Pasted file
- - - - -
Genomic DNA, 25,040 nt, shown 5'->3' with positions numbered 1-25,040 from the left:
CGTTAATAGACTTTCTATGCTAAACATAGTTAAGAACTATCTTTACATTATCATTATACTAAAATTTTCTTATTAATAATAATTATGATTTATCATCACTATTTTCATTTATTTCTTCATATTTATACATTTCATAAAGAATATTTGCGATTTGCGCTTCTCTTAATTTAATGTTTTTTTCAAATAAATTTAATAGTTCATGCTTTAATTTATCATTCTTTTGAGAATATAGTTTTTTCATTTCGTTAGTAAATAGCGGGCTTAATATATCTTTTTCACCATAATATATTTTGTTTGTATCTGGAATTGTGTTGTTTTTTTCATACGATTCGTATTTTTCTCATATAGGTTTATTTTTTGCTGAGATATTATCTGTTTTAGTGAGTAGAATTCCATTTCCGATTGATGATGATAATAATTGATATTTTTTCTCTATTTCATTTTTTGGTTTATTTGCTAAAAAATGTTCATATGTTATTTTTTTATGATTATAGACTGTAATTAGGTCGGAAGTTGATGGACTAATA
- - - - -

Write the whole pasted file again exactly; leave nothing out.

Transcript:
Genomic DNA, 25,040 nt, shown 5'->3' with positions numbered 1-25,040 from the left:
CGTTAATAGACTTTCTATGCTAAACATAGTTAAGAACTATCTTTACATTATCATTATACTAAAATTTTCTTATTAATAATAATTATGATTTATCATCACTATTTTCATTTATTTCTTCATATTTATACATTTCATAAAGAATATTTGCGATTTGCGCTTCTCTTAATTTAATGTTTTTTTCAAATAAATTTAATAGTTCATGCTTTAATTTATCATTCTTTTGAGAATATAGTTTTTTCATTTCGTTAGTAAATAGCGGGCTTAATATATCTTTTTCACCATAATATATTTTGTTTGTATCTGGAATTGTGTTGTTTTTTTCATACGATTCGTATTTTTCTCATATAGGTTTATTTTTTGCTGAGATATTATCTGTTTTAGTGAGTAGAATTCCATTTCCGATTGATGATGATAATAATTGATATTTTTTCTCTATTTCATTTTTTGGTTTATTTGCTAAAAAATGTTCATATGTTATTTTTTTATGATTATAGACTGTAATTAGGTCGGAAGTTGATGGACTAATA